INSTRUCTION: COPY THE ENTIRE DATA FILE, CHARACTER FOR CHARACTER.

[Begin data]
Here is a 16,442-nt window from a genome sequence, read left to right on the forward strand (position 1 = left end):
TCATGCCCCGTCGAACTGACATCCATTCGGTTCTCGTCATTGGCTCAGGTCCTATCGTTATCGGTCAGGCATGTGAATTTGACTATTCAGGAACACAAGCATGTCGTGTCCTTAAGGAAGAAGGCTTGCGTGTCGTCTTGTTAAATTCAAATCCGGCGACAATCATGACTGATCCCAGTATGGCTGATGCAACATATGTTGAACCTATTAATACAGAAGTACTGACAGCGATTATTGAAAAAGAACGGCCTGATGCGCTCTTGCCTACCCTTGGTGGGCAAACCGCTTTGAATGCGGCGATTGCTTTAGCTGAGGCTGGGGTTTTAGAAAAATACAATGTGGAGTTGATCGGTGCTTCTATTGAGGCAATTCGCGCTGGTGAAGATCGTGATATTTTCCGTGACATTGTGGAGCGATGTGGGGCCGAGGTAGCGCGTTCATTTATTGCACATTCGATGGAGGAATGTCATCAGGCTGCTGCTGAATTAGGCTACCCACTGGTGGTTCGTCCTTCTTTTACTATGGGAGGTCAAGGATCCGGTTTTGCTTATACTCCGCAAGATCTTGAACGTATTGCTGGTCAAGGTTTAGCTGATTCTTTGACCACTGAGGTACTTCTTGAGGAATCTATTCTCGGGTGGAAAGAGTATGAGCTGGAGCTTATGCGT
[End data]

Here is a 16,442-nt window from a genome sequence, read left to right on the forward strand (position 1 = left end):
TCATGCCCCGTCGAACTGACATCCATTCGGTTCTCGTCATTGGCTCAGGTCCTATCGTTATCGGTCAGGCATGTGAATTTGACTATTCAGGAACACAAGCATGTCGTGTCCTTAAGGAAGAAGGCTTGCGTGTCGTCTTGTTAAATTCAAATCCGGCGACAATCATGACTGATCCCAGTATGGCTGATGCAACATATGTTGAACCTATTAATACAGAAGTACTGACAGCGATTATTGAAAAAGAACGGCCTGATGCGCTCTTGCCTACCCTTGGTGGGCAAACCGCTTTGAATGCGGCGATTGCTTTAGCTGAGGCTGGGGTTTTAGAAAAATACAATGTGGAGTTGATCGGTGCTTCTATTGAGGCAATTCGCGCTGGTGAAGATCGTGATATTTTCCGTGACATTGTGGAGCGATGTGGGGCCGAGGTAGCGCGTTCATTTATTGCACATTCGATGGAGGAATGTCATCAGGCTGCTGCTGAATTAGGCTACCCACTGGTGGTTCGTCCTTCTTTTACTATGGGAGGTCAAGGATCCGGTTTTGCTTATACTCCGCAAGATCTTGAACGTATTGCTGGTCAAGGTTTAGCTGATTCTTTGACCACTGAGGTACTTCTTGAGGAATCTATTCTCGGGTGGAAAGAGTATGAGCTGGAGCTTATGCGT